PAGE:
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No siesta for Spaniards
  |  First Published: July 2012



Cold weather and southwesterly winds can only mean one thing around here – red hot pelagic fishing. July is one of the best months of the year to target mackerel in the waters around Bowen and with strong early season captures already recorded, this year should prove to be a good one.

The best way to capture a big Spanish mackerel in Bowen waters is to put the lures and bait out the back and troll. Although hard body lures, skirts and metals are all viable options, taking the time to rig a big dead bait such as a wolf herring will greatly improve your capture rate. Wolf herring or ribbon fish are by far the most superior troll bait and while they are expensive and a little difficult to rig, when you find yourself connected to a 20kg Spaniard it all seems worth the effort.

There are plenty of chin rigs on the market at the moment. These are great for rigging wolf herring but I prefer to use a TT jighead strung with 9/0 straight shank permasteel hooks. The hooks are strung together using barrel swivels, which is important as joining hook to hook without the aid of a barrel swivel can restrict the natural swimming motion of the bait. Use 4oz jigheads for depths of 20-30ft, 6oz for 30-40ft and 8oz for 60ft+.

Rigging a dead bait

I also prefer to rig my hooks inside the wolf herring, which may seem difficult but it’s actually quite easy. Take a 60cm metal ruler and sharpen one end so it has a cutting edge. Then push the edge inside the gill plate of the bait and run the ruler down the back bone with short sharp pushes. This will create a cavity inside the fish for the hooks to sit.

Then take a long needle about 70cm long (a straight piece of rigid wire will do) and tie some heavy handline to one end. Thread the needle down through the cavity you have just created until the end pokes out of the tail section of the bait. Pull the needle through but make sure the handline is passing from the gills to tail section.

Then simply take your rig and, with the hooks facing upwards, tie the last hook near the gills and pull the hooks through the bait with the remaining handline at the tail section of the bait.

Once all the hooks are inside the bait place the jig head hook inside the gills by lifting up the gill plate. This should see the jig head weight sitting under the nose of the fish. Use some wire to fix the weight to the chin of the bait making sure it is sitting evenly. Finally don’t forget to tie up the mouth of the bait as well so it is well and truly closed.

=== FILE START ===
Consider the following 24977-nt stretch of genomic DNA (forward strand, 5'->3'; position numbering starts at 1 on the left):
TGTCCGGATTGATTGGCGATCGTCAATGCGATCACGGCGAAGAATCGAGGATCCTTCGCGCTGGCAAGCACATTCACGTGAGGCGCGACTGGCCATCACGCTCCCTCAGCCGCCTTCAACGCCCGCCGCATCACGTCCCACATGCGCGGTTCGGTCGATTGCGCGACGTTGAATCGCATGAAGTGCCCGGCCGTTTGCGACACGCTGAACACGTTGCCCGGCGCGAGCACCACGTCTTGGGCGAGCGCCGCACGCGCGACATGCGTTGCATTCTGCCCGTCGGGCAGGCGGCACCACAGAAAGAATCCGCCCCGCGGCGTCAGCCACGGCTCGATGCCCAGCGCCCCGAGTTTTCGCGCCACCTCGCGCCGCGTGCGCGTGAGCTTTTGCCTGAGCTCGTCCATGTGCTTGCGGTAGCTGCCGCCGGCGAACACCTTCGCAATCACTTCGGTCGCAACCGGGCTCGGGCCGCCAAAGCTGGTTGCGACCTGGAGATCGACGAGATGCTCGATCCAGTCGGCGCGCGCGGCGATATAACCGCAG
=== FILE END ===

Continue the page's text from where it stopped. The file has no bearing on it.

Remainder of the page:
The most important thing to remember when trolling ribbon fish is to make sure you are not going too fast and the bait is swimming properly. Too much speed and the bait will begin to spin and become worthless. Try swimming your baits at the side of the boat to find the effective trolling speed.

When I troll my wolf herring I move at around 3-4 knots. If the bait swims to one side then adjust the weight under the chin to compensate. It may take you a few baits to get it perfect but learning to rig troll baits properly is a great skill. It doesn’t get much better than catching your bait, rigging it up, and then catching a big fish on it.

If you prefer a little more action to your pelagic fishing then jigging is the best method for you. I love high speed jigging for Spanish macks especially with metals. Big Bumper Bars are my personal favourite though small Mariah jigs are also worth a drop.

The most important factor to consider when jigging is locating the fish on your sounder. The ocean can be a big place and when you are retrieving 12cm of metal at 10ft per second it can get a whole lot bigger. Finding bait schools to drop metals through is vital to jigging success.

Speed is also key and high speed spin reels or overheads with big spools and ratios better than 6:1 are a must. Jigging is all about drawing a reaction strike and speed is a key component to stimulating the fish into attacking the lure.

Make sure you have a good gimble belt and plenty of water as high speed jigging is not for the faint hearted or unfit.

Macks are not the only species on offer in July and with the colder water temps comes generally calm weather, which means trips to the islands and outer reefs are on the cards. For most anglers this means chasing either reds in deep water or the ever tasty coral trout.

Both fish will move up into shallower water during the cooler months which is great news for soft plastic anglers. Big trout in particular will move right up along coral ledges, especially off islands like Middle, Glouster, Thomas and Poole Island. Big jerk shads, worms or paddle tails are deadly when worked from the shallows back into deeper water.

Next month will see a continuation of the excellent pelagic fishing and the quality and quantity should only improve. The inshore pelagic fishing really heats up in August and small boat owners love this month as big fish are always taken right in close often less than a kilometre from the ramp.

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